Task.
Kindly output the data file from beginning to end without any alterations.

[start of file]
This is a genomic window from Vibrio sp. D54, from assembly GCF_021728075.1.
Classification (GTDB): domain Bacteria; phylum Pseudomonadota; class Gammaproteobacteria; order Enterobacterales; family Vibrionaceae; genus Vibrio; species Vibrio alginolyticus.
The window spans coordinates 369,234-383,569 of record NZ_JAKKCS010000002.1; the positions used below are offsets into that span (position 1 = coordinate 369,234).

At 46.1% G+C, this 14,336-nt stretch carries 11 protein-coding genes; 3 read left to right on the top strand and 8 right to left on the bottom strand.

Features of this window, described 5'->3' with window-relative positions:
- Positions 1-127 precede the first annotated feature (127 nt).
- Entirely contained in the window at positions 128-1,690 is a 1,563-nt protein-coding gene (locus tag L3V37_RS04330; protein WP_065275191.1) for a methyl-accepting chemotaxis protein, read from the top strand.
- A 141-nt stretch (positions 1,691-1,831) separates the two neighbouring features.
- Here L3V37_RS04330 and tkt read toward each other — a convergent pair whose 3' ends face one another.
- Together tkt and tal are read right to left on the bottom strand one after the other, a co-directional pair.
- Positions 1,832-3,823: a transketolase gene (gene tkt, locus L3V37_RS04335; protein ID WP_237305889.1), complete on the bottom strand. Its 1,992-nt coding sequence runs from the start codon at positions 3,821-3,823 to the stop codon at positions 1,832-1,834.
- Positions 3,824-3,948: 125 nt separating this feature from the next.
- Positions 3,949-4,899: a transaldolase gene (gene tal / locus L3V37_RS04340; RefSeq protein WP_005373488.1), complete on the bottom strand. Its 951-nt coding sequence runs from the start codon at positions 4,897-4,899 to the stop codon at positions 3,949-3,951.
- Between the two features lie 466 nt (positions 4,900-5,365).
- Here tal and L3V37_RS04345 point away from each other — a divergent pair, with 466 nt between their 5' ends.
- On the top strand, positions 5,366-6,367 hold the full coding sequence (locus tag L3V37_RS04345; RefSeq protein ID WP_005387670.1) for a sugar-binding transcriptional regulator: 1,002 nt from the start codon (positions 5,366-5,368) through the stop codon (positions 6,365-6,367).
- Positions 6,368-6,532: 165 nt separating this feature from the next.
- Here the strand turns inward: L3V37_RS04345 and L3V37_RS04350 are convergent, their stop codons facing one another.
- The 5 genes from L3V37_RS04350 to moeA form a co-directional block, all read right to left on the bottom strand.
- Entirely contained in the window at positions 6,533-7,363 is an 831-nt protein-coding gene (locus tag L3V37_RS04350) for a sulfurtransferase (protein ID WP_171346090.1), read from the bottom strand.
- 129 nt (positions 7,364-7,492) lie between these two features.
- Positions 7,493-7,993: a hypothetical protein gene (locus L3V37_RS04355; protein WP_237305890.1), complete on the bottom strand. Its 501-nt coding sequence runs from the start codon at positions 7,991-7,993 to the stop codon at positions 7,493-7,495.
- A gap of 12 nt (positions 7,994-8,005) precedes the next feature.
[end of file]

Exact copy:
This is a genomic window from Vibrio sp. D54, from assembly GCF_021728075.1.
Classification (GTDB): domain Bacteria; phylum Pseudomonadota; class Gammaproteobacteria; order Enterobacterales; family Vibrionaceae; genus Vibrio; species Vibrio alginolyticus.
The window spans coordinates 369,234-383,569 of record NZ_JAKKCS010000002.1; the positions used below are offsets into that span (position 1 = coordinate 369,234).

At 46.1% G+C, this 14,336-nt stretch carries 11 protein-coding genes; 3 read left to right on the top strand and 8 right to left on the bottom strand.

Features of this window, described 5'->3' with window-relative positions:
- Positions 1-127 precede the first annotated feature (127 nt).
- Entirely contained in the window at positions 128-1,690 is a 1,563-nt protein-coding gene (locus tag L3V37_RS04330; protein WP_065275191.1) for a methyl-accepting chemotaxis protein, read from the top strand.
- A 141-nt stretch (positions 1,691-1,831) separates the two neighbouring features.
- Here L3V37_RS04330 and tkt read toward each other — a convergent pair whose 3' ends face one another.
- Together tkt and tal are read right to left on the bottom strand one after the other, a co-directional pair.
- Positions 1,832-3,823: a transketolase gene (gene tkt, locus L3V37_RS04335; protein ID WP_237305889.1), complete on the bottom strand. Its 1,992-nt coding sequence runs from the start codon at positions 3,821-3,823 to the stop codon at positions 1,832-1,834.
- Positions 3,824-3,948: 125 nt separating this feature from the next.
- Positions 3,949-4,899: a transaldolase gene (gene tal / locus L3V37_RS04340; RefSeq protein WP_005373488.1), complete on the bottom strand. Its 951-nt coding sequence runs from the start codon at positions 4,897-4,899 to the stop codon at positions 3,949-3,951.
- Between the two features lie 466 nt (positions 4,900-5,365).
- Here tal and L3V37_RS04345 point away from each other — a divergent pair, with 466 nt between their 5' ends.
- On the top strand, positions 5,366-6,367 hold the full coding sequence (locus tag L3V37_RS04345; RefSeq protein ID WP_005387670.1) for a sugar-binding transcriptional regulator: 1,002 nt from the start codon (positions 5,366-5,368) through the stop codon (positions 6,365-6,367).
- Positions 6,368-6,532: 165 nt separating this feature from the next.
- Here the strand turns inward: L3V37_RS04345 and L3V37_RS04350 are convergent, their stop codons facing one another.
- The 5 genes from L3V37_RS04350 to moeA form a co-directional block, all read right to left on the bottom strand.
- Entirely contained in the window at positions 6,533-7,363 is an 831-nt protein-coding gene (locus tag L3V37_RS04350) for a sulfurtransferase (protein ID WP_171346090.1), read from the bottom strand.
- 129 nt (positions 7,364-7,492) lie between these two features.
- Positions 7,493-7,993: a hypothetical protein gene (locus L3V37_RS04355; protein WP_237305890.1), complete on the bottom strand. Its 501-nt coding sequence runs from the start codon at positions 7,991-7,993 to the stop codon at positions 7,493-7,495.
- A gap of 12 nt (positions 7,994-8,005) precedes the next feature.